The soft-on-crime crowd can’t have it both ways. They can’t seek tougher laws on guns while seeking lenient laws on the violent criminals. They can’t promote federal policies that incentivize or bully states into putting more names in a NICs database while promoting policies that encourage states to lock up as few criminals as possible. The entire criminal justice “reform” movement has created a culture, pressure, and incentive for cops and county governments to be as lenient as possible when it comes to incarcerating juveniles, the exact opposite of the cultural pressure from the past two decades.

Rather than pandering on gun control while simultaneously promoting jailbreak legislation, Republicans would do better to cut off all funding for jailbreak grant programs through the Department of Justice and Department of Education and call upon Education Secretary Betsy DeVos to rescind all Obama-era memorandums pressuring local school districts to change their methods of discipline.

Paul Mirengoff at Powerline refers to, and quotes, the Horowitz article, and comments:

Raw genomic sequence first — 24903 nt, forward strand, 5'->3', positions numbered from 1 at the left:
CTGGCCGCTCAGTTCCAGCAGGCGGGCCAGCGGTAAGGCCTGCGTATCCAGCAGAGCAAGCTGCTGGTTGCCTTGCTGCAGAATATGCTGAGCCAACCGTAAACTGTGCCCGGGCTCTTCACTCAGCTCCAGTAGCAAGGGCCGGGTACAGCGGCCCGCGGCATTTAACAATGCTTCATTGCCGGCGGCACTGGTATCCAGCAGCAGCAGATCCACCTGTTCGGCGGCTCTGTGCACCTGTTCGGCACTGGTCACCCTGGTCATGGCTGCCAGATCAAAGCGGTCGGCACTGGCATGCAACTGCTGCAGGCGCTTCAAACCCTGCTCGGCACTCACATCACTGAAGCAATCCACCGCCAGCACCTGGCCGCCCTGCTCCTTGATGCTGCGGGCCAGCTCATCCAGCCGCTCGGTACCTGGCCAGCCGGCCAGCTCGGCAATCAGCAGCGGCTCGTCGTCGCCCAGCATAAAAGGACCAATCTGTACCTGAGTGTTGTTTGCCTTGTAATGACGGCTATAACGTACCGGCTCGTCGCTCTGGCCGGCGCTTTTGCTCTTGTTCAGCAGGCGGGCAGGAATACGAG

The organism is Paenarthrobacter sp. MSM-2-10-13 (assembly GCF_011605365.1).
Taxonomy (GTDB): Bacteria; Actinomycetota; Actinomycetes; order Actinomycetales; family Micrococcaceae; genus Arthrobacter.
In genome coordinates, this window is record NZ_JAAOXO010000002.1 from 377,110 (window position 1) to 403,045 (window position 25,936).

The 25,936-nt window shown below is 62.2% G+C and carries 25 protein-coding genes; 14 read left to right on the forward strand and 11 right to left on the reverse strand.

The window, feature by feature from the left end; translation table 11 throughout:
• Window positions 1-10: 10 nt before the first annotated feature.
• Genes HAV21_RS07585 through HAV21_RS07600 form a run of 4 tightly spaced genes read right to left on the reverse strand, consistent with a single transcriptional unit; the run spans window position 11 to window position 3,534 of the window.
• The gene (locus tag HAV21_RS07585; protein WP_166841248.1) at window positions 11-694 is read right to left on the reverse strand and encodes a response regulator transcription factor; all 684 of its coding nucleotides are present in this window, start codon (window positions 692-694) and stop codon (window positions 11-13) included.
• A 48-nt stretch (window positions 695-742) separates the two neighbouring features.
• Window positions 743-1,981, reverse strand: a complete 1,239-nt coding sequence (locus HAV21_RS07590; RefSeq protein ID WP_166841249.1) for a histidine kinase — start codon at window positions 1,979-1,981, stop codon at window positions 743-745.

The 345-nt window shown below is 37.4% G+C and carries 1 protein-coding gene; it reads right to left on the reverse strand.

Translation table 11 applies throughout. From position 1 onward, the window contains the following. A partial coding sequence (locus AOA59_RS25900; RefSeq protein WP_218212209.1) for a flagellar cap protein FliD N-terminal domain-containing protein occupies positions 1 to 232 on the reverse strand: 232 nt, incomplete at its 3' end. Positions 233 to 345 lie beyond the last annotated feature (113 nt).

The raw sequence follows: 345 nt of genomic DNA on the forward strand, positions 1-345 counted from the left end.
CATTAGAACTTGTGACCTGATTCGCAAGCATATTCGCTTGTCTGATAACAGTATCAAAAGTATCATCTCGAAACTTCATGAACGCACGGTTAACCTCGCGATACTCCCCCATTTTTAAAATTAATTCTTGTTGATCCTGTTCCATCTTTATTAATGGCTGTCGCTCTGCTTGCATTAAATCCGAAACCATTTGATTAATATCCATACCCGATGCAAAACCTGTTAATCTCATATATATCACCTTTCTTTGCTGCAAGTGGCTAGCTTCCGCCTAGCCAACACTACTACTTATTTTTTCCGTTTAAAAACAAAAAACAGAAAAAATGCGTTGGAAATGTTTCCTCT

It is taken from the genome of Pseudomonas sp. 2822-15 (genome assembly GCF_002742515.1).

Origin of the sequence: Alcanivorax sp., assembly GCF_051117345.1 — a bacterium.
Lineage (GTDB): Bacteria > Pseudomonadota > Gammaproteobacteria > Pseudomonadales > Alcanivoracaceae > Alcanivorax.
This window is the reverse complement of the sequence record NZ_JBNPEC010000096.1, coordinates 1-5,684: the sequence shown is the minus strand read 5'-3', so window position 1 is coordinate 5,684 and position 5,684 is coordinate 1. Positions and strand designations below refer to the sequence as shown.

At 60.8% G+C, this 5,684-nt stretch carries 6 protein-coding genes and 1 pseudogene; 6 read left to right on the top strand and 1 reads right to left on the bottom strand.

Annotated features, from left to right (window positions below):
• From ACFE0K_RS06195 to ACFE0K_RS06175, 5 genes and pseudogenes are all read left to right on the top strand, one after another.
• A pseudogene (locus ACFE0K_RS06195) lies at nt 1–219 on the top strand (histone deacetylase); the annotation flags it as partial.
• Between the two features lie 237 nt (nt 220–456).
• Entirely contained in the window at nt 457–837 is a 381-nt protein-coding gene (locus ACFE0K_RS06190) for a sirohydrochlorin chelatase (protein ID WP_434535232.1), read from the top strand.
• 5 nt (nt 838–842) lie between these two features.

If law enforcement had retained discretion, there’s a good chance Cruz would have been arrested and/or committed. After all, the sheriff’s department received dozens of credible complaints against him. Some described his violent acts and tendencies, others his threats to shoot up the school. …

Cruz was expelled for bringing weapons to school. And when he got into a fight in September of 2016, he was referred to social workers rather than to the police. Similarly, when he allegedly assaulted a student in January 2017, it triggered a school-based threat assessment, but no police involvement.The Washington Post notes that Cruz “was well-known to school and mental health authorities and was entrenched in the process for getting students help rather than referring them to law enforcement“. …

Sheriff Scott Israel provides a perfect example of the new mentality — the culture of leniency.

Speaking at a mosque, he remarked:

I have said over and over again, we have to measure the success of the Broward Sherriff’s office by the kids we keep out of jail, not by the kids we put in jail. We have to give our children second chances and third chances.

 Unfortunately, Nikolas Cruz’s victims never even had a first chance.